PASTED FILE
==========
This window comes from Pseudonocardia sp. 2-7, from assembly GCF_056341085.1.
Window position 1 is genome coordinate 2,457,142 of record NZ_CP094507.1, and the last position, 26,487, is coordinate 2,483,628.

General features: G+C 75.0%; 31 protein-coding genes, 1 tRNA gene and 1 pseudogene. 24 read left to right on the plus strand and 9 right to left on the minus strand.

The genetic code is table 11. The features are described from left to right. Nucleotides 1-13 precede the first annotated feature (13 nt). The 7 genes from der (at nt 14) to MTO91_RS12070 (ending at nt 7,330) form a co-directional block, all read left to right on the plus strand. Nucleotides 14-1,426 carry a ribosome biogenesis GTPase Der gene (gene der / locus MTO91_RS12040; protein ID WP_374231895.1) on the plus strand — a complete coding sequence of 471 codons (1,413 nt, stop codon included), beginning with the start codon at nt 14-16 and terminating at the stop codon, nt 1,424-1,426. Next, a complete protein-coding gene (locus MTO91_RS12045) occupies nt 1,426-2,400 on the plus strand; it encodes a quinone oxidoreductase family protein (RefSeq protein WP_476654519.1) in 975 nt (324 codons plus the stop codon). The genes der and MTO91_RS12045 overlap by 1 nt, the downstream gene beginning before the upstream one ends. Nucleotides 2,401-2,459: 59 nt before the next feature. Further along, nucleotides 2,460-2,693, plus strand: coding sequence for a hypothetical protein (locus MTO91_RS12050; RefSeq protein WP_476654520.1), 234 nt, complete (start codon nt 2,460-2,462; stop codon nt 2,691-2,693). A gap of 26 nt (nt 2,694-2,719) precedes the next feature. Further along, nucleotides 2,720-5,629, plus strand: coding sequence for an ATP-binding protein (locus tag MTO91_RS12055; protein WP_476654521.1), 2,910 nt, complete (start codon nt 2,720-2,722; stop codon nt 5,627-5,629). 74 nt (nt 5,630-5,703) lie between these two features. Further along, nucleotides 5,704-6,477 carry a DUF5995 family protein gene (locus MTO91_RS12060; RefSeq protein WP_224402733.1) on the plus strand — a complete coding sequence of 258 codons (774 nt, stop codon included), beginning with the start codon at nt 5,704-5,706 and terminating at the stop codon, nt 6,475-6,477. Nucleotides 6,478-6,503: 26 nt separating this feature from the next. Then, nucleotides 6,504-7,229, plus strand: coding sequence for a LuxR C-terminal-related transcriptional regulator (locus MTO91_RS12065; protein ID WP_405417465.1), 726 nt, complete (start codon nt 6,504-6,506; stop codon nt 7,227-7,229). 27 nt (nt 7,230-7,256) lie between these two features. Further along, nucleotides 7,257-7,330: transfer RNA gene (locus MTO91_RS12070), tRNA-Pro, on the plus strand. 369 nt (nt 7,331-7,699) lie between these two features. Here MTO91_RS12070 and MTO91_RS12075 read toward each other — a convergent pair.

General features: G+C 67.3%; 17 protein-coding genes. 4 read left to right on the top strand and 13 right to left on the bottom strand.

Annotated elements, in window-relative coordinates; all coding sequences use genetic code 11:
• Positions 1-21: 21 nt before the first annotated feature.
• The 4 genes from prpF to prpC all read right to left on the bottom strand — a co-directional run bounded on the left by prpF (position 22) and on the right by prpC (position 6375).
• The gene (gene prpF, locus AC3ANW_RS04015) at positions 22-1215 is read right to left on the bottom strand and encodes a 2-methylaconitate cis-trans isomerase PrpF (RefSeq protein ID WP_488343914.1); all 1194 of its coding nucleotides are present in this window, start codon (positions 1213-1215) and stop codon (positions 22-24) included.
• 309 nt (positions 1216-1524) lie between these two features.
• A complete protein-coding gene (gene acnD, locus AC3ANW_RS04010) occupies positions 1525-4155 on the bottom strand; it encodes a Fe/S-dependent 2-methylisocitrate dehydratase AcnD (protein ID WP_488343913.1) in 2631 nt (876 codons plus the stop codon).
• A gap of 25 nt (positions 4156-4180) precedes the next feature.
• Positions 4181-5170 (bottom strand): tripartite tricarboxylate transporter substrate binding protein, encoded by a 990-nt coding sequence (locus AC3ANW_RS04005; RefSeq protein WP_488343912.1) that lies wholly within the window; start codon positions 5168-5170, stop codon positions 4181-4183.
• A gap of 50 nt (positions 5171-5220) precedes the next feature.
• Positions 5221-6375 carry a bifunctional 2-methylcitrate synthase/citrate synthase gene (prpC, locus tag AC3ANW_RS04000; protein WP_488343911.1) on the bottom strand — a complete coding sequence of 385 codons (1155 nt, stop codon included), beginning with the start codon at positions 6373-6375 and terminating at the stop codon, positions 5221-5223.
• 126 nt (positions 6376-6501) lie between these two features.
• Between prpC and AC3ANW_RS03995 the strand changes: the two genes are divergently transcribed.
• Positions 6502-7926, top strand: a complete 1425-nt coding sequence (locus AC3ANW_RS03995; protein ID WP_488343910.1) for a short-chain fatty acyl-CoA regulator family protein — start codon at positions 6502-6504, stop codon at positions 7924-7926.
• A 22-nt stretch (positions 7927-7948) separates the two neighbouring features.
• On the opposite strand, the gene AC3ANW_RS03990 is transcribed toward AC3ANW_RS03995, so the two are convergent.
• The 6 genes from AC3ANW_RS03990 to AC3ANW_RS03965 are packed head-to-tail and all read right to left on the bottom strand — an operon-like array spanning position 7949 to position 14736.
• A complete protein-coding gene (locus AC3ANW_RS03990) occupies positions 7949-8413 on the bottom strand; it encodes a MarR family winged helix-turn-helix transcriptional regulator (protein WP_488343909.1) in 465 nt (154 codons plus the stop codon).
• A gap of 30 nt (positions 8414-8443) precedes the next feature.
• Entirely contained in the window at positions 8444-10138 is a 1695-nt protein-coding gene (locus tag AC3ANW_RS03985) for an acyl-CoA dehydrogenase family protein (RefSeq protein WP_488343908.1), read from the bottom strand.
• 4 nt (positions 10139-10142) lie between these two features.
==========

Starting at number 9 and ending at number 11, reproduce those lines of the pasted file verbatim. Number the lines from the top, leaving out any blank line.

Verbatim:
• The gene (gene prpF, locus AC3ANW_RS04015) at positions 22-1215 is read right to left on the bottom strand and encodes a 2-methylaconitate cis-trans isomerase PrpF (RefSeq protein ID WP_488343914.1); all 1194 of its coding nucleotides are present in this window, start codon (positions 1213-1215) and stop codon (positions 22-24) included.
• 309 nt (positions 1216-1524) lie between these two features.
• A complete protein-coding gene (gene acnD, locus AC3ANW_RS04010) occupies positions 1525-4155 on the bottom strand; it encodes a Fe/S-dependent 2-methylisocitrate dehydratase AcnD (protein ID WP_488343913.1) in 2631 nt (876 codons plus the stop codon).